- Posted by Critter Control
- On September 18, 2017
- 0 Comments
Both gardens built for appearance and those built for food are at risk of being attacked by neighborhood pests. It can be incredibly frustrating to work for months on a garden, only to have limited success due to furry vandals like rabbits, deer, mice, and raccoons. Critter Control of the Triangle has gathered quite a few tips to prevent this from occurring, though, and gladly share them below with our friends in Raleigh, Durham, Cary, Chapel Hill, and the greater Triangle.
- Build a fence – This is a pretty straightforward piece of advice. If the pests can’t physically get to your plants, they can’t eat them. In order for it to be an effective fence, it’ll have to be strong enough, tall enough, and deep enough. For this, you’ll want to build up about three feet, bury another six inches to a foot underground, and use a material that will be sturdy enough not to be torn down. Chicken wire or wood are common materials.
- Scare them off – It may seem silly, but there is a reason farmers would put scarecrows in their fields. When animals don’t feel safe going after a particular food supply, they’ll look elsewhere. Consider making a little scarecrow for your garden, or if you’re more of a modern gadget person, invest in motion sensor lighting or sounds that respond to the presence of pests.
- Get a guard dog (or cat) – Are your household pets doing their fair share around the house or are they getting room and board without much of a contribution? Put them to work by having an outdoor dog or cat trained to keep an eye on your garden. Cats are especially good at killing small mammals like rodents, and dogs can chase off deer and raccoons.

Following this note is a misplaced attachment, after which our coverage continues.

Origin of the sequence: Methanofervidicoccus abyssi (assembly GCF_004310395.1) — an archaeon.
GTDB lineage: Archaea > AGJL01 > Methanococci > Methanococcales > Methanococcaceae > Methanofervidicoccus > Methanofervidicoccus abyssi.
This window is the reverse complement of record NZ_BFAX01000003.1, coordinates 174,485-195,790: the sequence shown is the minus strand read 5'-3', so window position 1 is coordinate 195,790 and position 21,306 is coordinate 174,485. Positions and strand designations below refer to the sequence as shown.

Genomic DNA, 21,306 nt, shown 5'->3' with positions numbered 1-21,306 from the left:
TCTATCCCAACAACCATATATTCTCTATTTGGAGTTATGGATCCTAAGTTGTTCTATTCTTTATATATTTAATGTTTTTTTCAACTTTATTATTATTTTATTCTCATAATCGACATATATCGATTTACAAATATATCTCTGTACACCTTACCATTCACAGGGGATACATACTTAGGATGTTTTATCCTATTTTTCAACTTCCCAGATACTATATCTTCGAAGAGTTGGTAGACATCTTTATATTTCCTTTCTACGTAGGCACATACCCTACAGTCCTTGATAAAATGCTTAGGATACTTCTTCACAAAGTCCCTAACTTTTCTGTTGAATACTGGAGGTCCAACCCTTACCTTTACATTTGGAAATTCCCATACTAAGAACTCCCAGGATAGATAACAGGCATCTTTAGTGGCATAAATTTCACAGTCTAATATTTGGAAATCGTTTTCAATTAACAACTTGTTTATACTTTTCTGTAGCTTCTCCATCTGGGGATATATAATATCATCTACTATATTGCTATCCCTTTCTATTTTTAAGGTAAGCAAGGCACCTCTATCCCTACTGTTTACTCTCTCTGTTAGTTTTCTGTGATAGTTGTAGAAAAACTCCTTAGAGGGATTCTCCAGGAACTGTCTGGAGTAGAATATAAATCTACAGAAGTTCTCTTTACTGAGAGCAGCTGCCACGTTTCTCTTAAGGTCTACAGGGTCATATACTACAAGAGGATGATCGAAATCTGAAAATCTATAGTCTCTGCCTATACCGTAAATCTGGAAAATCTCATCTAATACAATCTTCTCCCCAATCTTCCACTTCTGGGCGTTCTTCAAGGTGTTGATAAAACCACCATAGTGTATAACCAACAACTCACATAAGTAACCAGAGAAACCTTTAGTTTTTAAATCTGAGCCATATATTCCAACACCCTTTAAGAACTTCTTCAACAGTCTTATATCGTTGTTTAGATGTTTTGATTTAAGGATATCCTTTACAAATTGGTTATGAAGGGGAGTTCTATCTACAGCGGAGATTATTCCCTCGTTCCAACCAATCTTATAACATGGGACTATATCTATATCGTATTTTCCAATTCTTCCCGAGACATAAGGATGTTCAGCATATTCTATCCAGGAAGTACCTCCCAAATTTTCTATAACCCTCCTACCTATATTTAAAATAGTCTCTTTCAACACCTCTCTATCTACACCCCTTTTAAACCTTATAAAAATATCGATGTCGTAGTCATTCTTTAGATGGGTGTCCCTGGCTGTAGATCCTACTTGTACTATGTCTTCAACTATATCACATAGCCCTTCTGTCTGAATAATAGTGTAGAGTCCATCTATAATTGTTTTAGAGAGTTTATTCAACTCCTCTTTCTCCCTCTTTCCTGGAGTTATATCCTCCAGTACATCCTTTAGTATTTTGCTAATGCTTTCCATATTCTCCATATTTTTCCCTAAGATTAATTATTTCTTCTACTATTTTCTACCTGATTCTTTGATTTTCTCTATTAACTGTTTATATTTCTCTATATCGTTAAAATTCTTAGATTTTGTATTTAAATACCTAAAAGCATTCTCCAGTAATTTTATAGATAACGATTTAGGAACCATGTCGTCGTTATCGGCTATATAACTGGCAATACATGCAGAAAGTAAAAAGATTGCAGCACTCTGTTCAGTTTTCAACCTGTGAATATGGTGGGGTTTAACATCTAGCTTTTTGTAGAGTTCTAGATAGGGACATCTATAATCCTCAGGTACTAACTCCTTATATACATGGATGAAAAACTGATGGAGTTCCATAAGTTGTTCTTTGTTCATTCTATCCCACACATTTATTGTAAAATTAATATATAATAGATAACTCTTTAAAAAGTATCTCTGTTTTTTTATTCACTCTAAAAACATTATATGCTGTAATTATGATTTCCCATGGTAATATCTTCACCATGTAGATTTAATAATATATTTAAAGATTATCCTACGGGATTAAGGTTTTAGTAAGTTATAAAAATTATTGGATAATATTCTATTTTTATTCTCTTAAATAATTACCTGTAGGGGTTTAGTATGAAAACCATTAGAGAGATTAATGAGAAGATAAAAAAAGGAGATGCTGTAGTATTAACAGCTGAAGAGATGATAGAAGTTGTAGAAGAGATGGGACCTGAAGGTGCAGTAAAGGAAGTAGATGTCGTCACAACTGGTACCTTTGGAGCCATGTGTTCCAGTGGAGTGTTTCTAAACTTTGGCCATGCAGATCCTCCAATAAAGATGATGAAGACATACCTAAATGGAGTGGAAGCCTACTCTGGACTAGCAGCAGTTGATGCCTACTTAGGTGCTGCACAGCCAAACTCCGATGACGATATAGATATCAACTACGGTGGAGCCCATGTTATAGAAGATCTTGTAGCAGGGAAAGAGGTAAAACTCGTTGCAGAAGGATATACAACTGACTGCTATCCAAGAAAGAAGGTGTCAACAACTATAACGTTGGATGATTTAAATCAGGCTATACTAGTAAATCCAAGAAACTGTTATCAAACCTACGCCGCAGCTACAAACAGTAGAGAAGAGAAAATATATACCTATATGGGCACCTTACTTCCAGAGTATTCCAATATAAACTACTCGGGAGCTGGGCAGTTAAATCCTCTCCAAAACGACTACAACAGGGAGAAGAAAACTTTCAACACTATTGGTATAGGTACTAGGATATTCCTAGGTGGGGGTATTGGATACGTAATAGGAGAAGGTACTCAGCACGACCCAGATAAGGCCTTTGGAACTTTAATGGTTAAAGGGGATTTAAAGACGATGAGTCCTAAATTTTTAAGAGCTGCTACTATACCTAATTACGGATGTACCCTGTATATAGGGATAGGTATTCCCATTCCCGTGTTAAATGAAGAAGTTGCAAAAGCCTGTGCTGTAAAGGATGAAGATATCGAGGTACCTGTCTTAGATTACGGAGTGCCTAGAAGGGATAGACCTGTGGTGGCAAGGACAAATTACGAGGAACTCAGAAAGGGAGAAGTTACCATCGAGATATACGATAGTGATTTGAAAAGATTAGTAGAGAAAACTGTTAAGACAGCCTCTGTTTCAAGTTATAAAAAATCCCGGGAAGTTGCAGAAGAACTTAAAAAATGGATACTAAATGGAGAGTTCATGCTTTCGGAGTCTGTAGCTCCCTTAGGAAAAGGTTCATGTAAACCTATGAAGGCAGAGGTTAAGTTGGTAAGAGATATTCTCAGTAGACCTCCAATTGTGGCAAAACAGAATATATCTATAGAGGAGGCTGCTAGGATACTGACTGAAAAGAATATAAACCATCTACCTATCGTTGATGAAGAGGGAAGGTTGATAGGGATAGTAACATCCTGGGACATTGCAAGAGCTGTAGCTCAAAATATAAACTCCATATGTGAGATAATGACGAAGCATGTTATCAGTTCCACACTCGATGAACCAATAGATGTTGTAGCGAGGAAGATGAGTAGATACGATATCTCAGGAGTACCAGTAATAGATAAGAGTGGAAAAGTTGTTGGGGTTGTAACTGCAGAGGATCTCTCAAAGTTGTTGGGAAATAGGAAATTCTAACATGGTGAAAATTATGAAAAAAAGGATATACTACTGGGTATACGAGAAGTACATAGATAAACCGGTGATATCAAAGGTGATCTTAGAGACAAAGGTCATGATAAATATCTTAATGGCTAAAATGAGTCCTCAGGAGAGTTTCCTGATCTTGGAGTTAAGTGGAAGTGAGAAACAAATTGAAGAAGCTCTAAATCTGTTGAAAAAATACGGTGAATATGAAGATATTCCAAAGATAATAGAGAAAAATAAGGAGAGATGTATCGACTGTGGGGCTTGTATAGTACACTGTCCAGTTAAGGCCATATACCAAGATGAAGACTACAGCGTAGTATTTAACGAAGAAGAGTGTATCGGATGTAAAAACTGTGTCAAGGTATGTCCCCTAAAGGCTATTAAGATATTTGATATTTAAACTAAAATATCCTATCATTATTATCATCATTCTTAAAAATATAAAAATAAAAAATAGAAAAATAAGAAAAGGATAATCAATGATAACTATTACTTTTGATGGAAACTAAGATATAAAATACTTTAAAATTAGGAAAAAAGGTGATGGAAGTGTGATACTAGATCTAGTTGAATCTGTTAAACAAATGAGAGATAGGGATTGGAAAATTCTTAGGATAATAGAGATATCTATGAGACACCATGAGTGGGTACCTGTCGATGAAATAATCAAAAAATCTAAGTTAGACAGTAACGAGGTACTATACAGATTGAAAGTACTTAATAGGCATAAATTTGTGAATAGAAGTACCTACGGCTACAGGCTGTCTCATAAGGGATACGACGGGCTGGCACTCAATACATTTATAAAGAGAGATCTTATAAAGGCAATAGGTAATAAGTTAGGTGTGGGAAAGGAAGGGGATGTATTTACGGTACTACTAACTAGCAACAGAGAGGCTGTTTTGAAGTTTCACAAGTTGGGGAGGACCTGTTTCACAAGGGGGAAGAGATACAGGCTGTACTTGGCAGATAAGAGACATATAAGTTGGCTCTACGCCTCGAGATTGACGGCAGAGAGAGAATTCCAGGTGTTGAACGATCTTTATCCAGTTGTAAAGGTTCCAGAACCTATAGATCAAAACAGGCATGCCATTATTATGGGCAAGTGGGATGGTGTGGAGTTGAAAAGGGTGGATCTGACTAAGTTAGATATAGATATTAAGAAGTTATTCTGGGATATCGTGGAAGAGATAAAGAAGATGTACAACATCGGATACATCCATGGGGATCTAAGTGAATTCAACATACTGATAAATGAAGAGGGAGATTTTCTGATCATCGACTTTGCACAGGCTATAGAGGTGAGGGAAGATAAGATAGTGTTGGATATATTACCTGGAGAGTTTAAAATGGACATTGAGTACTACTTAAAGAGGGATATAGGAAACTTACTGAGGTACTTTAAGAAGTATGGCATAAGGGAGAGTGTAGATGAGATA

- Eliminate debris on your property – If the pests can set up shop in a pile of yard debris, junk, or overgrown foliage, they’ll be hard to keep away from your garden. Eliminating places for them to hide out will discourage them from spending time around your garden.
- Consider a raised bed garden – Raised bed gardens are en vogue right now, anyway, but they also serve a few practical purposes. One of these is that smaller mammals, including many of the common culprits for being garden pests, have more difficulty reaching the plants. Animals will follow the path of least resistance, and if your garden requires a climb and another food source doesn’t, they will be less likely to bother your hard work.
- Plant things they don’t like – You’ll want to make sure to plant things that appeal to YOU. However, planting additional things can deter pests. Some plants that are known to deter pests are cucumbers, onions, squash, marigold, catnip, and lavender. These deterrent plants can be planted along the edges to mask the more appetizing things within.
Critter Control of the Triangle serves Raleigh, Durham, Cary, Chapel Hill, Morrisville, Apex, Wake Forest, and other towns around the Triangle area of North Carolina. Call us today at 919.382.0651.